Lani Love


Lani Love


Chicago, IL



Just like Rent the Runway’s co-founders, there are a ton of women who have leapt into the uncharted, often-insane world of entrepreneurship. We’re inviting these risk-takers to be part of a community we’re calling The Real Runway: a collection of voices to motivate and inspire your own runway, whatever that may be.


It all started with... a night out.


Lani Nguyen has always been a music-maker. After befriending an acclaimed DJ one night out in Brookyln, she became his apprentice until Lani Love (her stage name) could carry herself solo. For the next four years, she DJ’d in New York City, before relocating to Chicago in 2011. Lani has since earned residencies at Virgin Hotel and Soho House, and has been voted “Best DJ” by the readers of Chicago magazine. Find out how this woman took advantage of kismet and turned it into a career.



Clutch, Inge Christopher; Necklace, Jules Smith; Earrings, Sarah Magid; Dress, Matthew Williamson




Can you describe your transition from being in advertising to becoming a DJ full-time?


I left my full-time job in June of 2014, but I had been DJing actively since about 2009. It was a gradual change. I’m a realistic and responsible person. I like being able to pay bills and the benefits that come with a traditional job, like health insurance. So I really held back. There are so many DJs —hundreds, if not thousands, in any metropolitan area. Plus, it’s a really fickle business. You have to actively keep a pulse on what’s happening in the city. It’s risky. But I noticed that with each month, I was adding more and more gigs to my calendar. When I first started, I had one a month — maybe two if I was lucky. But I was DJing between three to five times a month and turning down a handful of gigs. That’s when I realized I had the momentum to make this a full-time job.



What’s the benefit of working for yourself?


I have such a strong grasp on my business and my own growth. I am really selective about the clients and the projects that I take on. I think it’s really important to only take on the work that you like. The client can sense my excitement, too, in our correspondence, in meetings, and then the amount of enthusiasm I have when I play.


Establish what your point of view and goals are. Being clear with a vision ultimately leads to a translating it into reality.




What’s the best advice you’ve ever received?


One of my first bosses told me, “With each new paycheck, save six months pay and then go do whatever you want.” I since learned this is called a “freedom fund,” but I found this advice so helpful. I thought — If I can save on my cost of living for six months or more, I could comfortably leave a full-time job and pursue something that has a little more risk.



When you really want something to happen, how do you not take “no” for an answer?


I’m really persistent. And on the more hippie side of things, I have faith in the universe — things will work themselves out. If something is meant to be, it will happen. And if not, that’s okay. I’ve been to venues before where I thought, “Man, if I could play here, that would really set me up for success.” But they turned me down and later, a newer venue opened up and it was way cooler. I try to be somewhat proactive in putting myself out there, but I’m not pushy. I don’t cold-call or make “sales calls.” I’m just actively DJing and on the scene, and that’s how I get a lot of my work.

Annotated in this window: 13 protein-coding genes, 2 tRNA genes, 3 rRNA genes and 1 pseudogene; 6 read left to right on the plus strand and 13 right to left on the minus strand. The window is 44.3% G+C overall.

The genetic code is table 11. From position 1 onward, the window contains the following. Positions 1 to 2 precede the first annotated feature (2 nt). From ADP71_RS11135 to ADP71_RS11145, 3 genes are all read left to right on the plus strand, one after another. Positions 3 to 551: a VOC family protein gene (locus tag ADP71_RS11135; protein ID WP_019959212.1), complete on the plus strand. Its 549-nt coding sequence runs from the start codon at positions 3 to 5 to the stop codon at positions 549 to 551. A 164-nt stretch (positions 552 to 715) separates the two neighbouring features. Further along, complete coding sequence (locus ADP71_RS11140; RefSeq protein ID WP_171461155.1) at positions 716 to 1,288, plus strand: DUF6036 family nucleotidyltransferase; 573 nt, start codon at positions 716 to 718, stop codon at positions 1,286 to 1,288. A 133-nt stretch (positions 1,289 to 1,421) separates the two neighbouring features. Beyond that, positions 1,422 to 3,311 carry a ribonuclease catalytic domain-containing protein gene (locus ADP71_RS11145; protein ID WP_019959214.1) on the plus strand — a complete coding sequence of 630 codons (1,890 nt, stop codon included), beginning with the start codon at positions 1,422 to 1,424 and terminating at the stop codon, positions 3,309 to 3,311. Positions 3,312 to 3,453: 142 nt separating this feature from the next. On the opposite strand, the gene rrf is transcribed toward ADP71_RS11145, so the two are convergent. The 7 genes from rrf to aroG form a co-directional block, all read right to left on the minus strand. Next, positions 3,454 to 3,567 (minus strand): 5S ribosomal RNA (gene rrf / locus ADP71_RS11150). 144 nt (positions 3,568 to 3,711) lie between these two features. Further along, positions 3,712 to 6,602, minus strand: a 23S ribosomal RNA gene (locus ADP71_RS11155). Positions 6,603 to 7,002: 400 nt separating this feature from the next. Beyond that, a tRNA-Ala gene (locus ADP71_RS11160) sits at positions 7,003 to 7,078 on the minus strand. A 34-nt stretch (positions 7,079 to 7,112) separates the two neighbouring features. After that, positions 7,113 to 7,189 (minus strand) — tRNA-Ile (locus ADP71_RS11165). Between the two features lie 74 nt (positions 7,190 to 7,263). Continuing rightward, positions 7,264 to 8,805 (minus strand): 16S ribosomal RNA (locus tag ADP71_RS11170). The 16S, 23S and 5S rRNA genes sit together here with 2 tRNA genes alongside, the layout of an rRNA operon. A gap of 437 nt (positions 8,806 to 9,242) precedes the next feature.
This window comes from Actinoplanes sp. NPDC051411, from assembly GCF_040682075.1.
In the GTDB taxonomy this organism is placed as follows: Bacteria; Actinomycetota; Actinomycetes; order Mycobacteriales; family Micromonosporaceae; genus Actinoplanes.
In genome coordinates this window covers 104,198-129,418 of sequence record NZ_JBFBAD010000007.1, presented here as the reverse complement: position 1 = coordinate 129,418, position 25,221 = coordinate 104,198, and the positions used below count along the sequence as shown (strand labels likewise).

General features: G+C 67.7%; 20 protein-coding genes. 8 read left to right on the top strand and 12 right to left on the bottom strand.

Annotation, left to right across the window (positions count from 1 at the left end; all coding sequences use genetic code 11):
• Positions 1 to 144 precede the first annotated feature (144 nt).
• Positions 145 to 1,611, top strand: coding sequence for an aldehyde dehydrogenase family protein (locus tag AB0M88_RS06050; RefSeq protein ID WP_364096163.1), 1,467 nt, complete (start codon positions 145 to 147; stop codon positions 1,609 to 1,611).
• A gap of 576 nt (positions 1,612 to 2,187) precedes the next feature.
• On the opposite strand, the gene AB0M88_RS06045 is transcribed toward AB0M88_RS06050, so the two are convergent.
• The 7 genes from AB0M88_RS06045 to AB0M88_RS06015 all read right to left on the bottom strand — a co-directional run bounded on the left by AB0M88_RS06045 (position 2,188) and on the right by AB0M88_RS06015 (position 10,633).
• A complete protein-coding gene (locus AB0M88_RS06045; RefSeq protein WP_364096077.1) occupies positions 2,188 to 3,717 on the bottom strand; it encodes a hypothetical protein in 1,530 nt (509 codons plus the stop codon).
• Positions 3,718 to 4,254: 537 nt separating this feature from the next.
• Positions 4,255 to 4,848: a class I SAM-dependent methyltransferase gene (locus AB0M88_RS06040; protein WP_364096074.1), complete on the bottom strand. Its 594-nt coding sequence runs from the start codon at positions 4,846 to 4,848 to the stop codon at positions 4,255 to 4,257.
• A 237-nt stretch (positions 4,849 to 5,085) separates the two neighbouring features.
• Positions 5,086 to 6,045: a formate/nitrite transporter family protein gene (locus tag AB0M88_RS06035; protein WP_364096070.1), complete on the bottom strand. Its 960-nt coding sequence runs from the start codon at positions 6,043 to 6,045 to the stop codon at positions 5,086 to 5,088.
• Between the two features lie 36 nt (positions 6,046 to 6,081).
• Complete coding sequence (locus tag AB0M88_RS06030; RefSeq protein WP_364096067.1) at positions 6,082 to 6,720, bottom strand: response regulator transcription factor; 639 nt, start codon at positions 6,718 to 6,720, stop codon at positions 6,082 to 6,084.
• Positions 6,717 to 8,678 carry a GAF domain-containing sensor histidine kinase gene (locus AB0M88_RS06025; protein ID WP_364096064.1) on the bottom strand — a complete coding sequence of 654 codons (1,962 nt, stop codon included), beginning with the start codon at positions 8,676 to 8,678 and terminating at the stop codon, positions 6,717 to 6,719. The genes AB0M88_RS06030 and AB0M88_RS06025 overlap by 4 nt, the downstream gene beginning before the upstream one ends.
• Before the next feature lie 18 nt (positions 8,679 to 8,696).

Dress, Moschino; Bracelet, Eddie Borgo



Understand that ‘no’s are part of the process.


What has your experience been as a woman in the industry?


I’ve met quite a few other lady DJs, so I don’t feel like I’m super special. However, I am aware that I’m a female Asian DJ and in that way, undeniably different from others. But that’s not what I want people to remember about me. I want them to remember that I’m an awesome DJ who plays an amazing range of music and I gave them the best night of their life. Knowing that it’s harder for girls to get started in this industry — which is the biggest barrier — I try to give them any advice I can.



Clutch, Inge Christopher; Cuff, Giles & Brother; Ring, Nineteen Pieces




You’re known for both your music and personal style. Can you describe how style factors in for you?


When I make mixtapes or create DJ sets, I envision a mood and fashion is part of that. Picking what I wear is something that I enjoy so much.  I don’t ever shy away from my personal taste — it’s incorporated into every outfit. I’ll dress for the setting sometimes like a nerd. At a pool party, for instance, I’ll wear a palm-print skirt with a mesh crop top and swimsuit. If I’m a feature on stage, I’ll be more colorful and playful. If I’m lugging my gear around and know I’ll be on my feet for five hours, I’m in sneakers and dress around a specific pair I want to wear. I think about style practically, but also want to look cute.



Dress, Cushnie Et Ochs; Jacket, Rebecca Minkoff




Can you take us back to a great payoff moment?


I did a random event for Microsoft for 23,000 people. I remember I got on stage and I just saw a sea of dudes — and so many blank stares. I felt like these people were there because they didn’t have anywhere else to be. But they set me up beautifully on stage with six jumbotrons and three cameras around me. It was a huge production. So during the first song, I still had a lot of mean mugs out there. Three songs in, I could see some dancing. By the end of my set, people were full-on raging, jumping, and fist-pumping. And I thought, “This is why I do what I do.” I’m good at it! If I can play to this crowd, I can play to any crowd.




In college, I had an imaginary archetype of what success looked like. I started to realize that success comes in many different forms that aren’t always what I expect. But I’ve never been let down by working hard.




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